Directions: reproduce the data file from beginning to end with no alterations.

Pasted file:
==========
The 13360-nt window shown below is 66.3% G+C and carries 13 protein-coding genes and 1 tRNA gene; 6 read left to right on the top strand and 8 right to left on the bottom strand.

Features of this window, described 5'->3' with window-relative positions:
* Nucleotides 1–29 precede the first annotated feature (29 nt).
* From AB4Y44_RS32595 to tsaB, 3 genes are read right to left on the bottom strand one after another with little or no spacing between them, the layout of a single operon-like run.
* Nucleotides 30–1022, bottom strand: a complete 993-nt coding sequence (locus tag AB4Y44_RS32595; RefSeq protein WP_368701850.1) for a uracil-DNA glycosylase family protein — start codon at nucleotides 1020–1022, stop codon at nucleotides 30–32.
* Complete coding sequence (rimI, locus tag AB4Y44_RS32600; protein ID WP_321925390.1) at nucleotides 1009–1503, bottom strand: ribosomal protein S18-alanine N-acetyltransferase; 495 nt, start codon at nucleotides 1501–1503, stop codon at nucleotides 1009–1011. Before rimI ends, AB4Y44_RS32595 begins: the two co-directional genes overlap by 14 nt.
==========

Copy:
The 13360-nt window shown below is 66.3% G+C and carries 13 protein-coding genes and 1 tRNA gene; 6 read left to right on the top strand and 8 right to left on the bottom strand.

Features of this window, described 5'->3' with window-relative positions:
* Nucleotides 1–29 precede the first annotated feature (29 nt).
* From AB4Y44_RS32595 to tsaB, 3 genes are read right to left on the bottom strand one after another with little or no spacing between them, the layout of a single operon-like run.
* Nucleotides 30–1022, bottom strand: a complete 993-nt coding sequence (locus tag AB4Y44_RS32595; RefSeq protein WP_368701850.1) for a uracil-DNA glycosylase family protein — start codon at nucleotides 1020–1022, stop codon at nucleotides 30–32.
* Complete coding sequence (rimI, locus tag AB4Y44_RS32600; protein ID WP_321925390.1) at nucleotides 1009–1503, bottom strand: ribosomal protein S18-alanine N-acetyltransferase; 495 nt, start codon at nucleotides 1501–1503, stop codon at nucleotides 1009–1011. Before rimI ends, AB4Y44_RS32595 begins: the two co-directional genes overlap by 14 nt.